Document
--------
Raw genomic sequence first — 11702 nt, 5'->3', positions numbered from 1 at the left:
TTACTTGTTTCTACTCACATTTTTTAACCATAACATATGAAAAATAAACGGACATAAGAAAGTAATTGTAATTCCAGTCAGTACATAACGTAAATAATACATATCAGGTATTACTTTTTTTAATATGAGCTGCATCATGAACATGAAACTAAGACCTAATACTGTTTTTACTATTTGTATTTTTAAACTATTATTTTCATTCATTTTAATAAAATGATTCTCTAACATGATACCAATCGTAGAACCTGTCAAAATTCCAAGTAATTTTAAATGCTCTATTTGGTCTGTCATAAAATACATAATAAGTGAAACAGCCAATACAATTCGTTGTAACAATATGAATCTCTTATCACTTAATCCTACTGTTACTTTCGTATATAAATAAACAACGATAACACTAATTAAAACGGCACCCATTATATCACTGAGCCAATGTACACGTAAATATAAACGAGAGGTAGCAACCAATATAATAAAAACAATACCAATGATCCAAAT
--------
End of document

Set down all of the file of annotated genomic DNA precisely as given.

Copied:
Raw genomic sequence first — 11702 nt, 5'->3', positions numbered from 1 at the left:
TTACTTGTTTCTACTCACATTTTTTAACCATAACATATGAAAAATAAACGGACATAAGAAAGTAATTGTAATTCCAGTCAGTACATAACGTAAATAATACATATCAGGTATTACTTTTTTTAATATGAGCTGCATCATGAACATGAAACTAAGACCTAATACTGTTTTTACTATTTGTATTTTTAAACTATTATTTTCATTCATTTTAATAAAATGATTCTCTAACATGATACCAATCGTAGAACCTGTCAAAATTCCAAGTAATTTTAAATGCTCTATTTGGTCTGTCATAAAATACATAATAAGTGAAACAGCCAATACAATTCGTTGTAACAATATGAATCTCTTATCACTTAATCCTACTGTTACTTTCGTATATAAATAAACAACGATAACACTAATTAAAACGGCACCCATTATATCACTGAGCCAATGTACACGTAAATATAAACGAGAGGTAGCAACCAATATAATAAAAACAATACCAATGATCCAAAT